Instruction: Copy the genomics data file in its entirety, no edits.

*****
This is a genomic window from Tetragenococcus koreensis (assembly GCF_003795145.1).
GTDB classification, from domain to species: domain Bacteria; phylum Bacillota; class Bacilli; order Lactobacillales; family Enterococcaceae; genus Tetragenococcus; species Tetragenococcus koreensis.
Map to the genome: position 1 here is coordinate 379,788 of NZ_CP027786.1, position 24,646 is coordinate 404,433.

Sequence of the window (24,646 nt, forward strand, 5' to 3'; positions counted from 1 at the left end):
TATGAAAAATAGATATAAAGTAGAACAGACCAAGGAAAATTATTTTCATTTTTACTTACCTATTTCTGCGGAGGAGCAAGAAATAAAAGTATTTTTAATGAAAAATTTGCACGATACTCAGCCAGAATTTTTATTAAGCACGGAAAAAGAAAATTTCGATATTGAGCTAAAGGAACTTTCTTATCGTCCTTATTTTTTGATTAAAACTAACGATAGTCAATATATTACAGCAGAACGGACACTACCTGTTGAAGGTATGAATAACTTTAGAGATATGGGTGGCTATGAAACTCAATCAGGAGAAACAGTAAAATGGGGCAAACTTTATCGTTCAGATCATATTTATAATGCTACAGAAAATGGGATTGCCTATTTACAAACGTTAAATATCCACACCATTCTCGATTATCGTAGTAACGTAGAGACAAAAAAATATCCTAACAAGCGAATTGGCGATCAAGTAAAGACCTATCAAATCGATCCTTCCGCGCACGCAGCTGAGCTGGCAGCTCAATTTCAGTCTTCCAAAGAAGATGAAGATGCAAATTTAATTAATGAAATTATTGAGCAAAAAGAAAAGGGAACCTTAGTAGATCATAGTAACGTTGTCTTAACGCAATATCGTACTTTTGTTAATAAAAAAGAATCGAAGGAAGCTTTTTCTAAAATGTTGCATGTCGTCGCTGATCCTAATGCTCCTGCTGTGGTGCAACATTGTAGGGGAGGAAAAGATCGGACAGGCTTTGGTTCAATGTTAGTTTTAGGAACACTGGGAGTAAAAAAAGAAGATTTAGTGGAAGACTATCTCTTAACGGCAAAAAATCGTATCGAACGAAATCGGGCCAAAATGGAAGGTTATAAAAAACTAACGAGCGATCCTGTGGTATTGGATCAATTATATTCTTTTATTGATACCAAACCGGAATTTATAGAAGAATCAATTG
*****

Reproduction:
This is a genomic window from Tetragenococcus koreensis (assembly GCF_003795145.1).
GTDB classification, from domain to species: domain Bacteria; phylum Bacillota; class Bacilli; order Lactobacillales; family Enterococcaceae; genus Tetragenococcus; species Tetragenococcus koreensis.
Map to the genome: position 1 here is coordinate 379,788 of NZ_CP027786.1, position 24,646 is coordinate 404,433.

Sequence of the window (24,646 nt, forward strand, 5' to 3'; positions counted from 1 at the left end):
TATGAAAAATAGATATAAAGTAGAACAGACCAAGGAAAATTATTTTCATTTTTACTTACCTATTTCTGCGGAGGAGCAAGAAATAAAAGTATTTTTAATGAAAAATTTGCACGATACTCAGCCAGAATTTTTATTAAGCACGGAAAAAGAAAATTTCGATATTGAGCTAAAGGAACTTTCTTATCGTCCTTATTTTTTGATTAAAACTAACGATAGTCAATATATTACAGCAGAACGGACACTACCTGTTGAAGGTATGAATAACTTTAGAGATATGGGTGGCTATGAAACTCAATCAGGAGAAACAGTAAAATGGGGCAAACTTTATCGTTCAGATCATATTTATAATGCTACAGAAAATGGGATTGCCTATTTACAAACGTTAAATATCCACACCATTCTCGATTATCGTAGTAACGTAGAGACAAAAAAATATCCTAACAAGCGAATTGGCGATCAAGTAAAGACCTATCAAATCGATCCTTCCGCGCACGCAGCTGAGCTGGCAGCTCAATTTCAGTCTTCCAAAGAAGATGAAGATGCAAATTTAATTAATGAAATTATTGAGCAAAAAGAAAAGGGAACCTTAGTAGATCATAGTAACGTTGTCTTAACGCAATATCGTACTTTTGTTAATAAAAAAGAATCGAAGGAAGCTTTTTCTAAAATGTTGCATGTCGTCGCTGATCCTAATGCTCCTGCTGTGGTGCAACATTGTAGGGGAGGAAAAGATCGGACAGGCTTTGGTTCAATGTTAGTTTTAGGAACACTGGGAGTAAAAAAAGAAGATTTAGTGGAAGACTATCTCTTAACGGCAAAAAATCGTATCGAACGAAATCGGGCCAAAATGGAAGGTTATAAAAAACTAACGAGCGATCCTGTGGTATTGGATCAATTATATTCTTTTATTGATACCAAACCGGAATTTATAGAAGAATCAATTG